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Dev Thakur

posted August 25, 2005 at 10:36 am

Anyone know what he spoke about?

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thomas tucker

posted August 25, 2005 at 10:47 am

Wow. That account of the vigil at Marienfeld sends shivers down my spine. I wish I had been there. I’ll be remembering this at the consecration when I go to Mass this weekend.

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posted August 25, 2005 at 10:49 am

I swear that we must have some of the least forgiving people in the world within the Church.

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posted August 25, 2005 at 11:27 am

Any hint as to what you are talking about?

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posted August 25, 2005 at 11:41 am

My daughter just got back from WYD last night and she reported of a great experience, but:
1) Apparently the Germas were not very happy about this event and the organization was not typically german: shortages of food, disorganization at the venue and general display of unhappiness with the “invasion”
2) Many of the catechetical sessions were given in German to people who did not speak german, so that whatever was said was lost. This applies also to the Pope’s remarks. The translations provided via radio apparently were not very good.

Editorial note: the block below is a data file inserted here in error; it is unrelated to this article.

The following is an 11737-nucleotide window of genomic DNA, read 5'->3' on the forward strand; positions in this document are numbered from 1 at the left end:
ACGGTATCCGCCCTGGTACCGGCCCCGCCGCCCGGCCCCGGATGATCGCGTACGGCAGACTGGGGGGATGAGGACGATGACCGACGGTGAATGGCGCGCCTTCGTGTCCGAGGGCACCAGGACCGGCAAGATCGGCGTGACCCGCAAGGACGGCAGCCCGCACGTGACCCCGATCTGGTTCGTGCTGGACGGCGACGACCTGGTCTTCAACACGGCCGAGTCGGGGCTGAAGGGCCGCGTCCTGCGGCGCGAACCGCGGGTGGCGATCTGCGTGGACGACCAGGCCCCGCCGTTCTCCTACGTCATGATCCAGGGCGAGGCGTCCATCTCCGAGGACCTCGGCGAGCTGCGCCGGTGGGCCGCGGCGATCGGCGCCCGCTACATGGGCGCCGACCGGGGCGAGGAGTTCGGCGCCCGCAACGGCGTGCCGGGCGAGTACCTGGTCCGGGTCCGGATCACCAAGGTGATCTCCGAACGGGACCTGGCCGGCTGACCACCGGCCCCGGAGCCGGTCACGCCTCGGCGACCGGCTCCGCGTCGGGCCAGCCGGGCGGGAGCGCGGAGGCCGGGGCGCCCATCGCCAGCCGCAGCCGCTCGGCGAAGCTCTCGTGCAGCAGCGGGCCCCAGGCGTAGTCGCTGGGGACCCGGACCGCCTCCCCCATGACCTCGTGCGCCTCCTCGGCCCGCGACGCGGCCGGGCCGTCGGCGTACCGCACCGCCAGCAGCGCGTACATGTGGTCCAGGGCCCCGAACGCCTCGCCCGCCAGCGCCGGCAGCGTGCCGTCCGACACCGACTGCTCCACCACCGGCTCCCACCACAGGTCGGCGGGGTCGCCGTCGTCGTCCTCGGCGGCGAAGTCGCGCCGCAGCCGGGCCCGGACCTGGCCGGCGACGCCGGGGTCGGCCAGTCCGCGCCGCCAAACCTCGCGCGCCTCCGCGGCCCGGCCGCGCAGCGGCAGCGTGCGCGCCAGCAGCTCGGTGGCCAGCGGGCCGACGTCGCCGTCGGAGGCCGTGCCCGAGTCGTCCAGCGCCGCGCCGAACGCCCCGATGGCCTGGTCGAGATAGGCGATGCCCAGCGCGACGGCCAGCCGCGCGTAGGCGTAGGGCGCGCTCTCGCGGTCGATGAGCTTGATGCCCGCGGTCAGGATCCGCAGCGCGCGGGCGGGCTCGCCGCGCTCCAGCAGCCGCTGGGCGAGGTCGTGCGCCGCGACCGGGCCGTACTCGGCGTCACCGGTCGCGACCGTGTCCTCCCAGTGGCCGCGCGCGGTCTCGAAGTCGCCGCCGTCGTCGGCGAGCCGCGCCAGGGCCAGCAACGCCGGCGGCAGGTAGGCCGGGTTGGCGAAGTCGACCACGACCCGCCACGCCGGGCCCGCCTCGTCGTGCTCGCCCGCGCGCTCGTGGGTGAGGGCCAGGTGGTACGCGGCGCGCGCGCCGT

This is not to throw cold water on the event, which she found very uplifting and cosntructive, just to provide a different perspective from one of the non VIP participants.

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john k

posted August 25, 2005 at 12:23 pm

Perhaps Latin will make a comeback to ameliorate some of the communication problems when large groups of Catholics convene: a universal language for the universal Church (just like in the old days). Just wishful thinking but you never know.

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posted August 25, 2005 at 1:15 pm

The organisation was certainly less than I would have expected from the super-efficient Germans: the transport system was overloaded and information was hard to come by. That said, I found all of the German people welcoming and good-humoured (including the protestant man who tried to evangelise us on the train!).